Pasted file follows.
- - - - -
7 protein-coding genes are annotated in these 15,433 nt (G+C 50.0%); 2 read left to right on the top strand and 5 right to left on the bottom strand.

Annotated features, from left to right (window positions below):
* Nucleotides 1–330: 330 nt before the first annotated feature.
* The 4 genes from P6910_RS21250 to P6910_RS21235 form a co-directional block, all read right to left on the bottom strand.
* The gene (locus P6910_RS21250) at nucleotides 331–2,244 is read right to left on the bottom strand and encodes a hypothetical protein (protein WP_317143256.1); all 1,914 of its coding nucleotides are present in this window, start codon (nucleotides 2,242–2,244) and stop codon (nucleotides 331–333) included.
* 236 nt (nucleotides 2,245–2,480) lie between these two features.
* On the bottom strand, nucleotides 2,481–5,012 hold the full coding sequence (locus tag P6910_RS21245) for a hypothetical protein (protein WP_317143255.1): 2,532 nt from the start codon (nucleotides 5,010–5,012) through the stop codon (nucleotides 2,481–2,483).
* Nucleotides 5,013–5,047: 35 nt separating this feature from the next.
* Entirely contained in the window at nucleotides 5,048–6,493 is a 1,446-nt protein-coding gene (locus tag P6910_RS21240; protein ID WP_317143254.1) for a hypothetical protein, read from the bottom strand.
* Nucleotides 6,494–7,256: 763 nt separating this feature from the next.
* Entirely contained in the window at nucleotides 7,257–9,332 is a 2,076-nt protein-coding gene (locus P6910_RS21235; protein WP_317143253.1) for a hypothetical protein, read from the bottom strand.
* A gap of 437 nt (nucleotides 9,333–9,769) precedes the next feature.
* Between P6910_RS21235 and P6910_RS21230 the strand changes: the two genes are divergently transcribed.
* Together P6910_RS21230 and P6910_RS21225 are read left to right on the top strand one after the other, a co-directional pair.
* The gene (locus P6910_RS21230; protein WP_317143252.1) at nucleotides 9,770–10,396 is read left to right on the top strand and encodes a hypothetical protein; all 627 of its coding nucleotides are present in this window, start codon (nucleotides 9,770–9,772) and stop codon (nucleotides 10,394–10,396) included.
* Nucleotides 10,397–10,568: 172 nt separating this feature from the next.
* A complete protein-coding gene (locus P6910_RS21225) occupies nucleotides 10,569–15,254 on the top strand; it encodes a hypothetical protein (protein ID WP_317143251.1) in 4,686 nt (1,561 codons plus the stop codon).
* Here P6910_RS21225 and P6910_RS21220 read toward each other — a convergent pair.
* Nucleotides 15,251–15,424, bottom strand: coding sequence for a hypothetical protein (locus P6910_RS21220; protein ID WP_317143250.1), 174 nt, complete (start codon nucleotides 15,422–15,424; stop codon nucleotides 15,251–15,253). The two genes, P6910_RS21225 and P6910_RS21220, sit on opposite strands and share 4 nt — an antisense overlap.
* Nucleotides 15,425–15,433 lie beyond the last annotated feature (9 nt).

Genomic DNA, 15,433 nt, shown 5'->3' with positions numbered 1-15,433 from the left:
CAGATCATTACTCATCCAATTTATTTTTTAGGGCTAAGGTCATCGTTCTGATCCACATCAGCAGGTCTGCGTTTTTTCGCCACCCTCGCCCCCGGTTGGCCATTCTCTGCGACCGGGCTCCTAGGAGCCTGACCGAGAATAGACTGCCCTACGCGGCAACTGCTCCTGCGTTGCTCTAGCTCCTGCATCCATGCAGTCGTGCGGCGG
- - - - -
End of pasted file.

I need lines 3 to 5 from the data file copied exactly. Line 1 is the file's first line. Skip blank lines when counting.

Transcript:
* Nucleotides 1–330: 330 nt before the first annotated feature.
* The 4 genes from P6910_RS21250 to P6910_RS21235 form a co-directional block, all read right to left on the bottom strand.
* The gene (locus P6910_RS21250) at nucleotides 331–2,244 is read right to left on the bottom strand and encodes a hypothetical protein (protein WP_317143256.1); all 1,914 of its coding nucleotides are present in this window, start codon (nucleotides 2,242–2,244) and stop codon (nucleotides 331–333) included.